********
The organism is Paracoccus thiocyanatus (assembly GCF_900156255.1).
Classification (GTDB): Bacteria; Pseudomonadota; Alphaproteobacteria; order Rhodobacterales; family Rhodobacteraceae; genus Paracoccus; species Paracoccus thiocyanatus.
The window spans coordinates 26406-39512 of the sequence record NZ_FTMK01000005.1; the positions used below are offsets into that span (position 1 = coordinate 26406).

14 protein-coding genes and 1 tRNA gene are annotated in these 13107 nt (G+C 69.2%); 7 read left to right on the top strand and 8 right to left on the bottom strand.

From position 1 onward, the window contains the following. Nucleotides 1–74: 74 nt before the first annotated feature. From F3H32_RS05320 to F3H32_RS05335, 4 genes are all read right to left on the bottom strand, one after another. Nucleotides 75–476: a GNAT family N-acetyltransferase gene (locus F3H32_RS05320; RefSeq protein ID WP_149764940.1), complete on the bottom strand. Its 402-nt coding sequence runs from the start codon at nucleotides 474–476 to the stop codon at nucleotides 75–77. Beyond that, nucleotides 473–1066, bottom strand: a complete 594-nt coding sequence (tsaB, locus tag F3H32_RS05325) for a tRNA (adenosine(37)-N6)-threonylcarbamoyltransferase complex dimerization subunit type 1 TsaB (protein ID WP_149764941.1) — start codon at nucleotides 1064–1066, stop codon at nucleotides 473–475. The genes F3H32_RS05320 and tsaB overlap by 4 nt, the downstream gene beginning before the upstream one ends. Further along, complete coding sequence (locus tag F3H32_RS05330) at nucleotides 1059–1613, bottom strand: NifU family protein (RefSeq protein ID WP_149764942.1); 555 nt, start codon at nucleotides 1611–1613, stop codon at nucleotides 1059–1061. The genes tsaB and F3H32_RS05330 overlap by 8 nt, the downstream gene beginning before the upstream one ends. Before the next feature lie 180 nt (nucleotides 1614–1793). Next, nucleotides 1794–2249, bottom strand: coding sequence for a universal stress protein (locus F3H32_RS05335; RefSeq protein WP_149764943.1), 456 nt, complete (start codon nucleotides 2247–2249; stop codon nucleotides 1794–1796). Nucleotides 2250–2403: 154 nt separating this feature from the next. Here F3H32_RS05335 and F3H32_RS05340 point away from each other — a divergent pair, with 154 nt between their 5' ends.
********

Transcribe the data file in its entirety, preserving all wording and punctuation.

The organism is Paracoccus thiocyanatus (assembly GCF_900156255.1).
Classification (GTDB): Bacteria; Pseudomonadota; Alphaproteobacteria; order Rhodobacterales; family Rhodobacteraceae; genus Paracoccus; species Paracoccus thiocyanatus.
The window spans coordinates 26406-39512 of the sequence record NZ_FTMK01000005.1; the positions used below are offsets into that span (position 1 = coordinate 26406).

14 protein-coding genes and 1 tRNA gene are annotated in these 13107 nt (G+C 69.2%); 7 read left to right on the top strand and 8 right to left on the bottom strand.

From position 1 onward, the window contains the following. Nucleotides 1–74: 74 nt before the first annotated feature. From F3H32_RS05320 to F3H32_RS05335, 4 genes are all read right to left on the bottom strand, one after another. Nucleotides 75–476: a GNAT family N-acetyltransferase gene (locus F3H32_RS05320; RefSeq protein ID WP_149764940.1), complete on the bottom strand. Its 402-nt coding sequence runs from the start codon at nucleotides 474–476 to the stop codon at nucleotides 75–77. Beyond that, nucleotides 473–1066, bottom strand: a complete 594-nt coding sequence (tsaB, locus tag F3H32_RS05325) for a tRNA (adenosine(37)-N6)-threonylcarbamoyltransferase complex dimerization subunit type 1 TsaB (protein ID WP_149764941.1) — start codon at nucleotides 1064–1066, stop codon at nucleotides 473–475. The genes F3H32_RS05320 and tsaB overlap by 4 nt, the downstream gene beginning before the upstream one ends. Further along, complete coding sequence (locus tag F3H32_RS05330) at nucleotides 1059–1613, bottom strand: NifU family protein (RefSeq protein ID WP_149764942.1); 555 nt, start codon at nucleotides 1611–1613, stop codon at nucleotides 1059–1061. The genes tsaB and F3H32_RS05330 overlap by 8 nt, the downstream gene beginning before the upstream one ends. Before the next feature lie 180 nt (nucleotides 1614–1793). Next, nucleotides 1794–2249, bottom strand: coding sequence for a universal stress protein (locus F3H32_RS05335; RefSeq protein WP_149764943.1), 456 nt, complete (start codon nucleotides 2247–2249; stop codon nucleotides 1794–1796). Nucleotides 2250–2403: 154 nt separating this feature from the next. Here F3H32_RS05335 and F3H32_RS05340 point away from each other — a divergent pair, with 154 nt between their 5' ends.